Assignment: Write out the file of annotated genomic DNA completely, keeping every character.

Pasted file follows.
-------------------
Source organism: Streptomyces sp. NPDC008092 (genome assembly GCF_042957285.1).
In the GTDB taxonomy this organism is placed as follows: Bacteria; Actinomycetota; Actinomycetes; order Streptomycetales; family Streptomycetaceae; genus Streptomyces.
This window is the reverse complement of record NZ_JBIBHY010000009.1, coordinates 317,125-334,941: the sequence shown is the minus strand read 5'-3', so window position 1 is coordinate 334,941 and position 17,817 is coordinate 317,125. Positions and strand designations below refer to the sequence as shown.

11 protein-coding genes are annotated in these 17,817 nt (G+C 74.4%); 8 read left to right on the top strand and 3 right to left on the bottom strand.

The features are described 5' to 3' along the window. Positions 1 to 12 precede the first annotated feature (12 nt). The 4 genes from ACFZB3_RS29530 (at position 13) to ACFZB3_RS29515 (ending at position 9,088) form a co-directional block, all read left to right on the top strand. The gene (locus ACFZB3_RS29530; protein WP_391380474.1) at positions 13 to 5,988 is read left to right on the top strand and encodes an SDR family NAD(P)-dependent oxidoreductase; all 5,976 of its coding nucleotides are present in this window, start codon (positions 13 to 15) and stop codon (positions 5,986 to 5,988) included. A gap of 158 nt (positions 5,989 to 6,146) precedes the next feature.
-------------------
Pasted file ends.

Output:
Source organism: Streptomyces sp. NPDC008092 (genome assembly GCF_042957285.1).
In the GTDB taxonomy this organism is placed as follows: Bacteria; Actinomycetota; Actinomycetes; order Streptomycetales; family Streptomycetaceae; genus Streptomyces.
This window is the reverse complement of record NZ_JBIBHY010000009.1, coordinates 317,125-334,941: the sequence shown is the minus strand read 5'-3', so window position 1 is coordinate 334,941 and position 17,817 is coordinate 317,125. Positions and strand designations below refer to the sequence as shown.

11 protein-coding genes are annotated in these 17,817 nt (G+C 74.4%); 8 read left to right on the top strand and 3 right to left on the bottom strand.

The features are described 5' to 3' along the window. Positions 1 to 12 precede the first annotated feature (12 nt). The 4 genes from ACFZB3_RS29530 (at position 13) to ACFZB3_RS29515 (ending at position 9,088) form a co-directional block, all read left to right on the top strand. The gene (locus ACFZB3_RS29530; protein WP_391380474.1) at positions 13 to 5,988 is read left to right on the top strand and encodes an SDR family NAD(P)-dependent oxidoreductase; all 5,976 of its coding nucleotides are present in this window, start codon (positions 13 to 15) and stop codon (positions 5,986 to 5,988) included. A gap of 158 nt (positions 5,989 to 6,146) precedes the next feature.